care REIT HCP Inc. has
named Lauralee Martin,
formerly Americas CEO at
Jones Lang LaSalle, as its
president and CEO. Martin,
a member of HCP’s board
since 2008, has been succeeded at JLL by
president and CEO Colin Dyer.
office buildings may need less space but
more bathrooms and parking. But if a
buyer holds that asset too long, I guarantee you that someone is going to buy the
building next door.”—Rayna Katz
BY THE NUMBERS
PE’s Dry Powder
NEW YORK CITY—Although dominated by
800-lb. gorillas such as the Blackstone
Group, private equity’s participation in
commercial real estate doesn’t end with
them. As of August, US-focused private
real estate fund managers had an aggregate $98 billion in equity available for
investments in new opportunities, compared to $79 billion this past December.
So says Preqin in a new report, which
also shows that the funds spent almost as
much in 2012 ($67 billion in equity) as
they did at the market’s peak in 2007
($68 billion that year). Further, private
equity’s CRE assets under management
reached an all-time high of $335 billion
as of this past December.
In large measure, this expansion is
due to the greatly improved outlook for
fundraising. While year to date, 2013 has
seen only 64 US-focused funds reach a
final close, “the aggregate capital raised
by these funds is $33 billion, representing 83% of the capital raised in the whole
of 2012,” according to Preqin. During
the same time frame in 2012, 66 funds
closed with just $17 billion among them.
This ramping-up of fundraising represents “encouraging news for the private
real estate industry in the US” and indicates “improving confidence in the country from institutional investors,” the
Preqin report states. However, current fundraising levels are still “well below” the heights reached in 2008, when 146
US-focused private funds closed, raising an aggregate $71 billion.
The growth of the private equity industry has meant “a rise in the
number of fund managers actively investing in the US,” and “an increas-
ingly crowded and competitive fundraising market,” according to
Preqin. “The level of experience among these managers varies consider-
ably, and the top-heavy nature of the industry is evident in the fact that
only a small number of fund managers are able to raise very large
amounts of investor capital.”
Given Blackstone’s dominance in the sector, it’s not surprising that the
largest US-focused fund to close between 2012 and August of this year was
Blackstone Real Estate Partners VII, which raised $13.3 billion, a new
record. Preqin says the 10 largest funds to close in this time period raised
a total of $38 billion, which represented 52% of the total. “This further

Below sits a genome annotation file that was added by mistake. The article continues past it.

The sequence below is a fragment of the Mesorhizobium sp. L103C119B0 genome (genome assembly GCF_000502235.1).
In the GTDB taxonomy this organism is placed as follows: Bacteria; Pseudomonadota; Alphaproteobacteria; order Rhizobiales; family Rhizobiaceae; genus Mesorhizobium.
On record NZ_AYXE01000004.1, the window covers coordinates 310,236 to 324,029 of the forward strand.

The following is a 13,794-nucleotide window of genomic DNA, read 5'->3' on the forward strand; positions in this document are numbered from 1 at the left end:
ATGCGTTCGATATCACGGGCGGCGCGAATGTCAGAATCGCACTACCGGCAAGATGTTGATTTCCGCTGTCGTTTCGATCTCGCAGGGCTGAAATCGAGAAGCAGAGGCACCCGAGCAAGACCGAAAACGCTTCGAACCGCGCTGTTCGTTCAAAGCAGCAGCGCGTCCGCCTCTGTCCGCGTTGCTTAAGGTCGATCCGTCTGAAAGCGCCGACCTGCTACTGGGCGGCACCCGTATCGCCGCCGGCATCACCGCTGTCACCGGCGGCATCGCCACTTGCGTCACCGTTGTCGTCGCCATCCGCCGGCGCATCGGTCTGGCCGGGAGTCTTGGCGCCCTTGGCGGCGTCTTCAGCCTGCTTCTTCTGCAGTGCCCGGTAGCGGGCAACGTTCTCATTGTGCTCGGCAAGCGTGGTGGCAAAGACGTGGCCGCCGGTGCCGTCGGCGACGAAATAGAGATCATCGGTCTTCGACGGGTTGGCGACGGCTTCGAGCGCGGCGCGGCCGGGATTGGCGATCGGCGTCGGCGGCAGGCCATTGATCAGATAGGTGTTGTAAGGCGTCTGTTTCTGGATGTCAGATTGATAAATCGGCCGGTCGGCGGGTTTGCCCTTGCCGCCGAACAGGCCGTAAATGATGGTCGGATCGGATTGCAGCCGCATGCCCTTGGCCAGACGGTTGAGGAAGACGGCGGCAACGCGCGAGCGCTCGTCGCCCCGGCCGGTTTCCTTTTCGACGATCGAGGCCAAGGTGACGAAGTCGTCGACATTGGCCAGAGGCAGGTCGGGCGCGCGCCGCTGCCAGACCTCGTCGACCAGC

illustrates the importance of a handful of key players.”—Paul Bubny
BEHIND THE DEAL
CRE Power Quad Makes $1.3B Purchase
NEW YORK CITY—Seeing appeal both in its current and possible future incarnations, a
joint venture between Oxford Properties, Vornado Realty Trust, Crown Acquisitions
and Highgate Holdings—together with institutional investors advised by J.P. Morgan
Asset Management—recently acquired 650 Madison Ave. for $1.3 billion. The
Carlyle Group was the seller. Eastdil Secured’s senor managing directors Adam
Spies and Douglas Harmon acted as
exclusive broker in this transaction.
The 27-story, 594,000-square-foot
class A office tower, located on the
full western block front of Madison
Avenue between 59th and 60th
streets. The property contains
523,000 square feet of office space
and 71,000 square feet of retail space.
The office space is the world headquarters for Polo Ralph Lauren, which
occupies 274,000 square feet. The
retail space is primarily leased to Crate & Barrel for its 61,400-square-foot flagship
Manhattan store, and to Tod’s, a shoe and leather goods specialty store spanning
7,900 square feet.
The building likely generated interest from four leading commercial real estate firms
because not only is it a trophy asset in its current configuration, it also has great
potential for other uses, says Oxford senior managing director Andrew Trickett.
“It’s a unique asset with unique optionality,” he says. “As an existing asset it fea-
tures world class retail and a class A office building. Long-term, there’s a residential
optionality because of our park views and our as-of-right ability to build. It’s a great
It would be premature to say just how high the building could go, Trickett notes,
and he was uncertain of just how far into the future such a long-term plan might be
put into place. He declined to say just how much of the building Oxford now owns.
The companies also all came on board because of a shared history, he says. “We
have a co-investment with Crown at Olympic Tower, which we acquired last year,
and many of the companies have looked at doing deals together, so there are a lot
of relationships between people from the different firms.”—Rayna Katz
650 Madison Ave.